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Tag: Jay-Z

The Friday Five: October 7, 2011

Friday Five

Friday Five : ‘frī-(,)dā,-dē ‘fīv : On the sixth day of every week, I hit the shuffle button on my iTunes, then share the first five tracks and thought for each track. Sometimes there is a playlist involved, occasionally we’ll have a guest, but most of the time it’s just me. The rest is up to you, our friends and readers! Fire up your media player of choice and share the first five random track of your shuffle in the comments.

The Five:

Water Runs Dry” by Boyz II Man (from Motown Milestones in Music, 1995)

Oh, Boyz II Men, whatever happened to you? My wife’s statement upon hearing this: “Are you actually going to make this public?” Which she followed closely with, “this is what is wrong with kids today, they don’t any sappy break-up songs to listen to.”

Words” by Umphrey’s McGee (from Saftey in Numbers, 2006)

Jammy goodness from Umphrey’s 2006 effort.

Back to the Earth” by Rusted Root (from When I Woke, 1994)

Okay, the shuffle is just messing with me now. I can’t recall the last time that I heard this record, but the recent inclusion of “Send Me on My Way” in a commercial nabbed my son’s attention, who asked me to add it to his iPod. I’m drawing the line if he asks for a hacky sac.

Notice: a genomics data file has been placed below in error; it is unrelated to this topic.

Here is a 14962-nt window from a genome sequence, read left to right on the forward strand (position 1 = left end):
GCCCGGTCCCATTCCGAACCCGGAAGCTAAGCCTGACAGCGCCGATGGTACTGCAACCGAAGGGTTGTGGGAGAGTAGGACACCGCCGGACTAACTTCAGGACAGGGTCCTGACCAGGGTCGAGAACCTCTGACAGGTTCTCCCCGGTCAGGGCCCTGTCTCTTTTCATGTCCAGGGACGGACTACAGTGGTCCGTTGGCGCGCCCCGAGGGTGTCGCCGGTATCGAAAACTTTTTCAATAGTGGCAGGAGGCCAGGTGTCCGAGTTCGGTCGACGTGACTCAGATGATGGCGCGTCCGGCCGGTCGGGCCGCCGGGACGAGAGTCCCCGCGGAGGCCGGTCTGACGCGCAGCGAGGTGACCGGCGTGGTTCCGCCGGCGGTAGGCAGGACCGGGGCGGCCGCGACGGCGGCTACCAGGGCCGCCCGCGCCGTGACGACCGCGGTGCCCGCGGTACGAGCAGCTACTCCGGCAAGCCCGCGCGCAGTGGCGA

Lemon Meringue” by Fishbone (from Give a Monkey a Brain…, 1993)

That’s more like it.

So Appalled (feat. Jay-Z, Pusha T, CyHi Da Prynce, Swizz Beatz & The RZA)” by Kanye West (from My Beautiful Dark Twisted Fantasy, 2009)

My Beautiful Dark Twisted Fantasy is almost a year old and still gets played once every other week in the Parr household.

What’s on your shuffle today?

Gonzo’s Top 10 of the Decade

Hello Ickies! I know I’ve been absent from posting for far too long. I shall try harder in 2010 (though I think I said the same thing last year).

The first decade of the new millennium produced some great music, from established artists and from new folks. Keeping with the format set forth by Mark and Pete, I offer my top 10 of the decade. Narrowing it to ten was a near impossible task. I adopted Pete’s “one album per artist rule,” which helped. Also know that these are in no order whatsoever. I simply can’t rank them. We’ll go chronologically. That seems fair.

First, I’ll briefly plug my two-disc Aughts (oughts?) mix that Pete mentioned. Check it out and enjoy!

Outkast – Stankonia (2000)
stankonia
Still my favorite Outkast record. I am certainly not one to knock Speakerboxxx/The Love Below. But for me, Stankonia has held up better as the new decade dawns. That might just be a product of having played the hell out of Speakerboxxx/The Love Below. But personally, I feel like when Outkast hit, they made us realize that hey, you can actually have really good hip hop in the top 40.

Daft Punk – Discovery (2001)
daft

Speaking of albums that I overplayed in the earlier part of the decade, Daft Punk’s sophomore effort is certainly another example. There were so many big songs off this – whether their bigness was represented in college airplay or appropriation by television commercials. “One More Time,” “Harder, Better, Faster, Stronger,” “Digital Love,” “Something About Us,” “Face to Face” … Lord. This was essential weekend grooving for a good 2 years of my college life.